The totality of the intermediate values generated at the outputs of all nodes K11, K12, . . . of the first node plane KE1 constitutes the first intermediate-data plane ZE1. A network will usually, but not necessarily, have more than one KE1 intermediate-data plane. A second node plane KE2 in turn has a plurality of network nodes, whose inputs are connected to the outputs of the nodes of the preceding node plane KE. The connecting lines preferably have no branches, and the output-input assignments are thus unique. The association between certain outputs of the first node plane and certain inputs of the second node plane is referred to as a grouping specification of the intermediate-data plane ZE2, and is realized by the guidance of the connecting lines in the connecting segment V1. The arrangement of the individual nodes of the second node plane can be altered with a corresponding adaptation of the connecting lines shown in the connecting segment V1. The grouping specification remains unchanged by this.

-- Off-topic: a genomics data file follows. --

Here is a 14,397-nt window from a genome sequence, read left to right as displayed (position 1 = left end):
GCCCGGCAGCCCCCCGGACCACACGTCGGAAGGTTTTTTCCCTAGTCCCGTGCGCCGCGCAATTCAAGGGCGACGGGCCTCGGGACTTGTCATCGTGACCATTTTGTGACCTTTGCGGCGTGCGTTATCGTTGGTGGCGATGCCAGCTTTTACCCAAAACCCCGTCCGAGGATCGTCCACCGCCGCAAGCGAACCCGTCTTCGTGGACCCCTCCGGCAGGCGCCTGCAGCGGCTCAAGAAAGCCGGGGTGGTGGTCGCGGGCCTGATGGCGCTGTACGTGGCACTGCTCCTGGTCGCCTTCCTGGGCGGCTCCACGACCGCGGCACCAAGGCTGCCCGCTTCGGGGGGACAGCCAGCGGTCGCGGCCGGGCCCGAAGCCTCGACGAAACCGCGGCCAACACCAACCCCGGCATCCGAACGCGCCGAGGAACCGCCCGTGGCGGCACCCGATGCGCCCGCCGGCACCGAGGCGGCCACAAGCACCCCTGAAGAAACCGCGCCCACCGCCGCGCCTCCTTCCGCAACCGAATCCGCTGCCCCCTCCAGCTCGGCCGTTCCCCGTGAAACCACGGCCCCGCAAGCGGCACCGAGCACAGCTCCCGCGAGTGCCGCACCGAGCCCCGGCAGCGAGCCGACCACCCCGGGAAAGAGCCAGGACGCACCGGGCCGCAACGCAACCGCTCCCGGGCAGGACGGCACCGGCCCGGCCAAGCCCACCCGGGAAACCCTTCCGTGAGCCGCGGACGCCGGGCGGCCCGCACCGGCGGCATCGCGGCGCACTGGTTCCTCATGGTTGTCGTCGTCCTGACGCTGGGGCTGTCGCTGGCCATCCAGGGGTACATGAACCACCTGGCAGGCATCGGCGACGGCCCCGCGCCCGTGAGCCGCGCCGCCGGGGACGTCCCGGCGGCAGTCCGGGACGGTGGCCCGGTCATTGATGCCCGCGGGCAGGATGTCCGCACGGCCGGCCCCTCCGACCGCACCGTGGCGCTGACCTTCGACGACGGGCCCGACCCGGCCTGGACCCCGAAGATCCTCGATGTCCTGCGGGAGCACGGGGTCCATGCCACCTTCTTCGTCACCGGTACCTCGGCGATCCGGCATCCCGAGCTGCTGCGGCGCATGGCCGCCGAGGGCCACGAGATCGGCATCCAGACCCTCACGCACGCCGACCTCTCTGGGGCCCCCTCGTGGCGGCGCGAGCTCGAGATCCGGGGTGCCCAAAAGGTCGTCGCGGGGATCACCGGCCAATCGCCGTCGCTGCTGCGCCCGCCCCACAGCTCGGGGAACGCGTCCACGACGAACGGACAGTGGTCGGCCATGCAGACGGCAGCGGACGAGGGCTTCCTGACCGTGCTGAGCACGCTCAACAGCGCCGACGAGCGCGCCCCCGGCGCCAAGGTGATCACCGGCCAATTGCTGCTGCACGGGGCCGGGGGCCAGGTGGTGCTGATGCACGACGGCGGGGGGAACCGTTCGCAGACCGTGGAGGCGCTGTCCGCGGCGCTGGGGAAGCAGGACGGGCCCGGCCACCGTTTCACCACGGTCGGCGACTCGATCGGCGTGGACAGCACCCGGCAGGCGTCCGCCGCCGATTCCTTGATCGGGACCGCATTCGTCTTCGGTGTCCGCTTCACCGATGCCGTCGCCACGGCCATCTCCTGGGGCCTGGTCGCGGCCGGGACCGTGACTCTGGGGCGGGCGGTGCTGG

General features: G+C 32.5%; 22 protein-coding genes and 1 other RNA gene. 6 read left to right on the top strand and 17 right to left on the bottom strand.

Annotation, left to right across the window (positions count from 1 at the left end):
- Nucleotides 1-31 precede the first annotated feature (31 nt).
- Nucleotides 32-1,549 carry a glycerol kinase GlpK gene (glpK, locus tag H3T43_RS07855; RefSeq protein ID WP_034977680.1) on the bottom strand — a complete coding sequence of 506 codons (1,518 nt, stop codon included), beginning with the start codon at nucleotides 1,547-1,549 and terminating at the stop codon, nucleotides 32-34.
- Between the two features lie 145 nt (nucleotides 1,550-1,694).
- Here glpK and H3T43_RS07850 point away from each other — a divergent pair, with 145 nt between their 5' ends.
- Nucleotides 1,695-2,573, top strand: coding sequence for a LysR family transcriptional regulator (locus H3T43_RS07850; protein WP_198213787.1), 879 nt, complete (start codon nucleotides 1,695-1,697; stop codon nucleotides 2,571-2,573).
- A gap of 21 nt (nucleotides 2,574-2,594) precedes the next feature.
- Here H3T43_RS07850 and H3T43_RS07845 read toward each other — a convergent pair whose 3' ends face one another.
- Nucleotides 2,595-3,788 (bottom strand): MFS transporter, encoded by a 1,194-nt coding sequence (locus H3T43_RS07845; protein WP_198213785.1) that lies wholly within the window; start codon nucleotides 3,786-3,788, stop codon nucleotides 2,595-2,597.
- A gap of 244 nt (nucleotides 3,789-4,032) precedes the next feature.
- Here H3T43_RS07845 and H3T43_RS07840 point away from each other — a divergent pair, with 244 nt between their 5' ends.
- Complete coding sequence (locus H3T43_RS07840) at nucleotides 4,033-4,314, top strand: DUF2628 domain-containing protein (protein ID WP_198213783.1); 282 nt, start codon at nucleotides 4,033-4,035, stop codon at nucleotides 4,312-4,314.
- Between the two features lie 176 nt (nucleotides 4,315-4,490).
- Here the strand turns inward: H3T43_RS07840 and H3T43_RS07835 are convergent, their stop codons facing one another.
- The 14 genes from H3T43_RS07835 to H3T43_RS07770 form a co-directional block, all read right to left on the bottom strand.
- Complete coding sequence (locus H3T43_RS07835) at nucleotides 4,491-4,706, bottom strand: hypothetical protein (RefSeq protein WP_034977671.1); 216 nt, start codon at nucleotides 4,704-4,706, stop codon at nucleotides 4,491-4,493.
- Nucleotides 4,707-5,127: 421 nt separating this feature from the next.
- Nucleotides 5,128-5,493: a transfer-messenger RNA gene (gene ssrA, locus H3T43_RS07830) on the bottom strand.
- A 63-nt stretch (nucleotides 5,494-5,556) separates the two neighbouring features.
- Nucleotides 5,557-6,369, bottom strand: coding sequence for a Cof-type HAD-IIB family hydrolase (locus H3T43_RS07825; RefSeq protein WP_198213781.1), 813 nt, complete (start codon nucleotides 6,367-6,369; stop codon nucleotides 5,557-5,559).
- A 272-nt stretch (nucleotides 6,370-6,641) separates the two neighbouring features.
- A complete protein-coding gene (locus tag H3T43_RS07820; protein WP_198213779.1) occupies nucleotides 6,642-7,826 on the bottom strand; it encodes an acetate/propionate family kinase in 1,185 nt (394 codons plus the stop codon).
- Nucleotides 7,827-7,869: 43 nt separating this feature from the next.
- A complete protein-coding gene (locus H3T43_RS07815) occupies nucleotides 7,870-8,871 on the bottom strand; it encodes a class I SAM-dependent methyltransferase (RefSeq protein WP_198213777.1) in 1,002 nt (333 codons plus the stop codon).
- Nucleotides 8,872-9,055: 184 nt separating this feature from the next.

In each node of the second node plane, further intermediate values of a second intermediate-data plane ZE2 are again generated at the outputs of the nodes of the second node plane KE2 according to the associated partial-assignment specification, as a function of the intermediate values of the intermediate-value group present at the inputs of the respective node.
The intermediate positions of the second intermediate-data plane ZE2, having been regrouped according to a grouping specification associated with this intermediate-data plane, are again guided to the inputs of a further node plane.
In this way, a plurality (r) of intermediate-data planes can be cascaded separately through node planes. The nodes of the node plane KE(r+1) following the last intermediate plane ZEr ultimately generate at their outputs the binary values of the output positions o1 through on of the illustrated example. The output values are outputted for further processing.